Now normally, today’s blog post would be like any other in which I would continue my normal rants about jazz music and my insatiable love for it, however, judging by what occurred yesterday I cannot. Yesterday afternoon (9/19/2010), at roughly 2pm Central time, I watched in awe as members of 4Chan initiated “Operation Payback”. As per “Operation Payback”, both RIAA.com and RIAA.org were taken offline for about 9 hours. The protest, orchestrated by members of 4Chan, a simple image-based bulletin board where anyone can post comments and share images, was designed to protest the removal of Pirate Bay. Created seven years ago by a 15- year old, members of 4Chan have “managed to pull off some of the highest-profile collective actions in the history of the Internet,” although the site remains without someone at the helm. The attack was designed as a DDos attack, or a distributed denial of service, which involves making a computer resource unavailable to its intended users. A DDos attack occurs when multiple systems flood the bandwidth or resources of a targeted system, usually one or more web servers. The attack occurred following the take down of both the MPAA (Motion Picture Association of America) and AiPlex Software. AiPlex software was reportedly attacked in retaliation for comments the CEO of Aiplex software made about his firm being hired by the film industry to take down Pirate Bay.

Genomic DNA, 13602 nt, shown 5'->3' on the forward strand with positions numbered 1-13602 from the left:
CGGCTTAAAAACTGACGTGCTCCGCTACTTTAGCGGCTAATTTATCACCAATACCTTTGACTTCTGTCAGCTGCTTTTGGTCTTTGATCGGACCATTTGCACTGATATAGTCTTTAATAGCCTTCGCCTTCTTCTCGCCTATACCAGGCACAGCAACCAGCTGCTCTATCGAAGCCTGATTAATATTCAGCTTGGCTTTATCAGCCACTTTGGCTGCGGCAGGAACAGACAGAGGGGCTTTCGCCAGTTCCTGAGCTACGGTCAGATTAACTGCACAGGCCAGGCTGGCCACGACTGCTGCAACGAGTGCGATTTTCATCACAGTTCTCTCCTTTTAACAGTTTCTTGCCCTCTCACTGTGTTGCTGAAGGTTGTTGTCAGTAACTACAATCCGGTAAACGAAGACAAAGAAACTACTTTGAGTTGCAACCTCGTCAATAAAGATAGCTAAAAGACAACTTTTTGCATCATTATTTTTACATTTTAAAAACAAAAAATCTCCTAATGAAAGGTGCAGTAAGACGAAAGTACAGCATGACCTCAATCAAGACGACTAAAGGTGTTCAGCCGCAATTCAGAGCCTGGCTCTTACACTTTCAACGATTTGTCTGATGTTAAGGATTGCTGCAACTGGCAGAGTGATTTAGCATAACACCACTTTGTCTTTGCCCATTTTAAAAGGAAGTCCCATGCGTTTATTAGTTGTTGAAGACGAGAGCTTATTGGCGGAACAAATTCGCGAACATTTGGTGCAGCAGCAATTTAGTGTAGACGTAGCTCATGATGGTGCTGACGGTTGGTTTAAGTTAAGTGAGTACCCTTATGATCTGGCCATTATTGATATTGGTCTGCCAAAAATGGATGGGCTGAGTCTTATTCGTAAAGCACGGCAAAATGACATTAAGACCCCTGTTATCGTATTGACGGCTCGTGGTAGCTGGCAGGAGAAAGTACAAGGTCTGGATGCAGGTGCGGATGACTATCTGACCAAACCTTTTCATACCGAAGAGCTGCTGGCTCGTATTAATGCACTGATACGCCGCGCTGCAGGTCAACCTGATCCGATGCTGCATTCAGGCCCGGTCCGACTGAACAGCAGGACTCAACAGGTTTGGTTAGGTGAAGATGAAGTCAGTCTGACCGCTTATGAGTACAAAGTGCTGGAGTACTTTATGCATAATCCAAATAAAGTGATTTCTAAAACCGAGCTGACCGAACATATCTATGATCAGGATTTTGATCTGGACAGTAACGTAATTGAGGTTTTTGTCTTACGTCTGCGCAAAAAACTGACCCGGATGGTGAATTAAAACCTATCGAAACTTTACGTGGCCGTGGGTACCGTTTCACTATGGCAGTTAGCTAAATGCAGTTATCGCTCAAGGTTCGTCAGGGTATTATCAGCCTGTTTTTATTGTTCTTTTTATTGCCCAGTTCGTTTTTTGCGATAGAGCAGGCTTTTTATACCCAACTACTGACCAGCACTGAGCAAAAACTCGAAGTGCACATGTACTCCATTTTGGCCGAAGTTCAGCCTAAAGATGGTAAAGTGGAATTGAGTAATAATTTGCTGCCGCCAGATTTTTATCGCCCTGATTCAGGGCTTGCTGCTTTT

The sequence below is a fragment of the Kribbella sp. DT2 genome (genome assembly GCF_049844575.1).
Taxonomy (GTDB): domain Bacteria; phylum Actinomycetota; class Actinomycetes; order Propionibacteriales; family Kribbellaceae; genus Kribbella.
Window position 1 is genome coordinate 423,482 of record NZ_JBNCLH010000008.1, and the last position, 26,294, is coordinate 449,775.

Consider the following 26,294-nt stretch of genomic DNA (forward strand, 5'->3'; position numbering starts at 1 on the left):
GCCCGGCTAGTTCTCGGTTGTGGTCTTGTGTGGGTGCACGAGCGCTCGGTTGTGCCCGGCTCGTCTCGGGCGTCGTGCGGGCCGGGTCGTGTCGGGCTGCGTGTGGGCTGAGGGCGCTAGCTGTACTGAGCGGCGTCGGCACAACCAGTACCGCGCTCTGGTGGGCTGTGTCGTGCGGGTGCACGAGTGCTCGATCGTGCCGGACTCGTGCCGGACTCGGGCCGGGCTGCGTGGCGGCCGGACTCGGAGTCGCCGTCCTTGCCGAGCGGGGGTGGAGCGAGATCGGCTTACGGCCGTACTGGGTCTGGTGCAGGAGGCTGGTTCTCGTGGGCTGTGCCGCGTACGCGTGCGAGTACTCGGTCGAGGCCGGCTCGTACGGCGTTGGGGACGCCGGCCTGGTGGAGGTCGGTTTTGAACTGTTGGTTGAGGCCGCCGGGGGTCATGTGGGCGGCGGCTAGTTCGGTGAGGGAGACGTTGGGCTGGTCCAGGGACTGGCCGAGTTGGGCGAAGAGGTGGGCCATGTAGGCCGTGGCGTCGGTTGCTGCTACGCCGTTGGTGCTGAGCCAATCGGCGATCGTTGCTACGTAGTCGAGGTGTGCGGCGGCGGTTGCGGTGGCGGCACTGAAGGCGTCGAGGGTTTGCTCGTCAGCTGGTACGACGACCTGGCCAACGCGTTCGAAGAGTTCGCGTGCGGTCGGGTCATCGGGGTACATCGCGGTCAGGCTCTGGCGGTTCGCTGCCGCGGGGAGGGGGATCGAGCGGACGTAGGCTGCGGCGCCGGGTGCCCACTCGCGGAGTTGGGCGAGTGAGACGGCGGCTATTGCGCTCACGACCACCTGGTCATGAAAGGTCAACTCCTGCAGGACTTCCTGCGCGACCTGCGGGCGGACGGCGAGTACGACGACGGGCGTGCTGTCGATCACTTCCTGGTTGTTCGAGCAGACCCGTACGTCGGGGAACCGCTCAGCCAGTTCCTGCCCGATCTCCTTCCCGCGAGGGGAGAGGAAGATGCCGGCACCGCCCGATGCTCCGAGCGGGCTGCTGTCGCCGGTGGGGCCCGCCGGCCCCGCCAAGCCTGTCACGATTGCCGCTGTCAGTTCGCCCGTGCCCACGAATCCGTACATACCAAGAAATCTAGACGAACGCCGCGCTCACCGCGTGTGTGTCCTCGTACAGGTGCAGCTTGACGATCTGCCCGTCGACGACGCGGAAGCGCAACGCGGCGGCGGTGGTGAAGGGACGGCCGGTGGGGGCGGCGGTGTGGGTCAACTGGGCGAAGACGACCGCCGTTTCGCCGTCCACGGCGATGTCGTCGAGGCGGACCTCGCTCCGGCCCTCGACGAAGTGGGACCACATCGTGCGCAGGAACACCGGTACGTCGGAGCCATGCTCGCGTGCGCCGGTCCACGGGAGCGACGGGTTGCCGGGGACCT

The most striking feature of this protest is the ease in which it was carried out. According to ZDnet, “all it takes is a simple set of instructions to plug into a tiny downloadable application, set the community motion going and depending on the numbers, it can take minutes or even seconds to kick a site offline.” As per Operation Payback, the MPAA took only 8 minutes to crumble under the force of the attack, and RIAA’s site was offline for almost 9 hours. This attack represents the new age of digital protesting. In a world where in many cases traditional protesting fails, this attack along with many of 4chen’s other pranks and protests have succeeded. 4Chen has taken responsibility for the Sarah Palin email hack, the apple inc. stock crash in 2008 following a falsely submitted report about CEO Steve Jobs suffering a major heart attack, and many other similar “prank/ protests”. All have been in response to something that the users of 4chen disagreed with. Even though many people may disagree with the tactics that 4Chen uses to get their point across, the idea of digital protests is captivating.
Welcome to the new age of protest, the age of Internet protest.